Candelaria doing their jobs (Fernandez, Barbera, & VanDorp,

Candelaria Velasquez

Dr. Deedee Bennett

EMGT 4060

Argumentative paper

December 6, 2017

 

Spontaneous
Volunteers in Times of Disasters

Introduction

Volunteerism
has existed for many years, tracing back to the 18th century (Warta,
2009). Volunteerism can be defined as anyone who is willing to offer their free
time to take up a task. Volunteers are very important because they offer
benefits to the community, especially during disaster response. During disaster
response, volunteers are viewed as positive because they help in distributing
goods and disseminating information about services offered by emergency responders
(Whittaker, McLennan, & Handmer, 2015, 363). Although
volunteers have been viewed as something positive during disaster response,
there are issues and risks that exist which can prevent emergency managers from
doing their jobs (Fernandez, Barbera, & VanDorp, 2006b). Issues with
volunteers include that they can impede emergency managers from doing their job
in disaster response, are unprepared, and may have limited resources. There are
2 types of volunteers that exist which are affiliated volunteers and
unaffiliated volunteers. Affiliated volunteers are those who are professional,
formally trained, belong to an organization, and can manage disaster situations
(Barsky et al, 2007). Unaffiliated volunteers are those who are untrained, do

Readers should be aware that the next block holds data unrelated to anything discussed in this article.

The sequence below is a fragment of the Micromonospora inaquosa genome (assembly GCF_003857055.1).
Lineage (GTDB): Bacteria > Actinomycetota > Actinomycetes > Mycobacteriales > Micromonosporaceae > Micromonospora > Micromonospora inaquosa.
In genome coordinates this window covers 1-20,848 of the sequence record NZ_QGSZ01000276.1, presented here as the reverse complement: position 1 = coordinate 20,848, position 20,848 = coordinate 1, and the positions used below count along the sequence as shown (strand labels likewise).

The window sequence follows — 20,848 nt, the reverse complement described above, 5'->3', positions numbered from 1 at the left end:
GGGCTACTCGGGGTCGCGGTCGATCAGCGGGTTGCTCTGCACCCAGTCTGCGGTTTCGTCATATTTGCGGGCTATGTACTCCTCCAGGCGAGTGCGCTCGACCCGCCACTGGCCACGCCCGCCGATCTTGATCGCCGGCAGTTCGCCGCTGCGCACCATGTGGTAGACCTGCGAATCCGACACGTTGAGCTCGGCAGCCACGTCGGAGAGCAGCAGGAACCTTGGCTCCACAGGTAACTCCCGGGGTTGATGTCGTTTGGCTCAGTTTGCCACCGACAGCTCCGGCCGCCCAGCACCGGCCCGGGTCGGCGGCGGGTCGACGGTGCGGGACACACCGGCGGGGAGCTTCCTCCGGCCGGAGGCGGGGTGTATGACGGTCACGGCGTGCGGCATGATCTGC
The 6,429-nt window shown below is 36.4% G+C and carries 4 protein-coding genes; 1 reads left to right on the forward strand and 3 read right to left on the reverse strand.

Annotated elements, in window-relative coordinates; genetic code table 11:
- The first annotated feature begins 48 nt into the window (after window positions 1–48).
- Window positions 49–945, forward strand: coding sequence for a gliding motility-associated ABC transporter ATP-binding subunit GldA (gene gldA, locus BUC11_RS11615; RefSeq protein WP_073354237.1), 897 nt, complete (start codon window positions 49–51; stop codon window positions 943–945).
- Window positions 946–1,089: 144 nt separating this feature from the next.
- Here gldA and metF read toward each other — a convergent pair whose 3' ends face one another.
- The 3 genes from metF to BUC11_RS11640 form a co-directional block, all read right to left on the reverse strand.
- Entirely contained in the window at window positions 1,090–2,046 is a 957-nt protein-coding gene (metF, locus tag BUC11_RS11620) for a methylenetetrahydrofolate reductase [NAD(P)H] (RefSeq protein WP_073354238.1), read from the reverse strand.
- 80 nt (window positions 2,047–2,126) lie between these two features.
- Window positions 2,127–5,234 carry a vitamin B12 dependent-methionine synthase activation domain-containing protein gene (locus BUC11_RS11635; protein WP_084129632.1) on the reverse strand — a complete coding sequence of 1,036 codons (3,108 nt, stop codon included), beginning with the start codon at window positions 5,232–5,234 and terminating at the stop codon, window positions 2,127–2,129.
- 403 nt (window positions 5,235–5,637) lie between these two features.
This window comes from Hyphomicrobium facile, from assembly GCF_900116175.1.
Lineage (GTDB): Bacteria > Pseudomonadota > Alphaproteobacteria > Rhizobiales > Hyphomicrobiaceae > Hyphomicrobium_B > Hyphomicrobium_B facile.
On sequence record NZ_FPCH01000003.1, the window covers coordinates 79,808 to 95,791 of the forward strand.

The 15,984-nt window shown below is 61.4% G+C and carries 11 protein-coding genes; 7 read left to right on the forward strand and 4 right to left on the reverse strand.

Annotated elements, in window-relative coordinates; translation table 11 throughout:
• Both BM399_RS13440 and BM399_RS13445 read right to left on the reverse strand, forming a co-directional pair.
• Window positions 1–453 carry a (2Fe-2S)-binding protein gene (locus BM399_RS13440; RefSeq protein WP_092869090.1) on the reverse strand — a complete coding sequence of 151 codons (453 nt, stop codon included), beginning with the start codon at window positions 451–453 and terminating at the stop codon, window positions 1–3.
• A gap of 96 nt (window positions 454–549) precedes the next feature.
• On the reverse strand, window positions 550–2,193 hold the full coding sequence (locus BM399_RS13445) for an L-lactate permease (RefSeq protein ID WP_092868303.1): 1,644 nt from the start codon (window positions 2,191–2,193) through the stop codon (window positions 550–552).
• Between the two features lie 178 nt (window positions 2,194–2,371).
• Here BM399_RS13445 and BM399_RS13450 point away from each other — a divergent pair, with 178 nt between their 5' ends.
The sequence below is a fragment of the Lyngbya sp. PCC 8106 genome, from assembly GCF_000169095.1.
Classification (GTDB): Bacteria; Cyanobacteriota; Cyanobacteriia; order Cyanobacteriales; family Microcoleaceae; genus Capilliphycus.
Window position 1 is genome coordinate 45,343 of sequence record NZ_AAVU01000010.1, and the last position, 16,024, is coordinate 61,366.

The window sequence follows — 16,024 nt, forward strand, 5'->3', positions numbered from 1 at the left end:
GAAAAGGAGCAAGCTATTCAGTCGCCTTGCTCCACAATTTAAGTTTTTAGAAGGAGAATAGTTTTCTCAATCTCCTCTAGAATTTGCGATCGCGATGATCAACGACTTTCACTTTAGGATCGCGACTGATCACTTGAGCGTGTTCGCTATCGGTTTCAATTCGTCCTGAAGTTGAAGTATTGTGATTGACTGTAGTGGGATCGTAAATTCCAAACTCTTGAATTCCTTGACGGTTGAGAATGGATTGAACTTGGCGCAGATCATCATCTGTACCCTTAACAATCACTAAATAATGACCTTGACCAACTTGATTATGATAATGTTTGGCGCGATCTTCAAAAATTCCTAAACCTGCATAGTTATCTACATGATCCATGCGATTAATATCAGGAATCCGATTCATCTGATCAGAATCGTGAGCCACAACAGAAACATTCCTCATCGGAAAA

not belong to a formal organization, appear spontaneously in disaster
situations, and can disrupt emergency response (Barsky et al, 2007). This paper
will focus on unaffiliated spontaneous volunteers and highlight the challenges
that they may pose for emergency managers.

Importance of Volunteers

Volunteers are very important
because they bring together the community to work together toward completing a
goal during a disaster. But, one type of volunteer that is usually common in
helping during disaster response are known as spontaneous volunteers which is a
type of emergent group. Emergent volunteer groups are usually people in the
community, where a disaster has taken place, that come together spontaneously
to address the needs of individuals that have been affected by a disaster.
Although, they are very helpful and important they can impede emergency
managers from doing their job in disaster response.

 Concerns
about Spontaneous Volunteers

Volunteers
impede emergency managers from doing their job by interfering with emergency
operations. An emergency operation that they interfere with is coordination.
During a disaster response, emergency managers are busy coordinating search and
rescue teams, transportation units, resources, volunteers, medical units and
many other activities. With spontaneous volunteer’s emerging spontaneously
during a disaster, emergency managers may not get to people who are trapped and
dying. Another issue that spontaneous volunteers bring on emergency managers is
distraction. Because emergency managers have so much going on, with many officials
reporting back to them about the disaster situation, spontaneous volunteers can
become a distraction for them. They become a distraction when emergency
managers must stop what they are doing to coordinate them and fill them in on
the situation since they most likely lack situational awareness. They may also
prevent emergency managers from getting to the disaster site on time. On April
2013, a 7.0 magnitude earthquake hit the city of Yan, Sichuan, China in which
the disaster response was compromised because civilians who wanted to help, by
volunteering, caused a traffic jam that made it difficult for first responders
to get to the affected area (Liu & Robinson, 2013, 595).

          Spontaneous
volunteers are not the common type of volunteer. Most volunteer groups that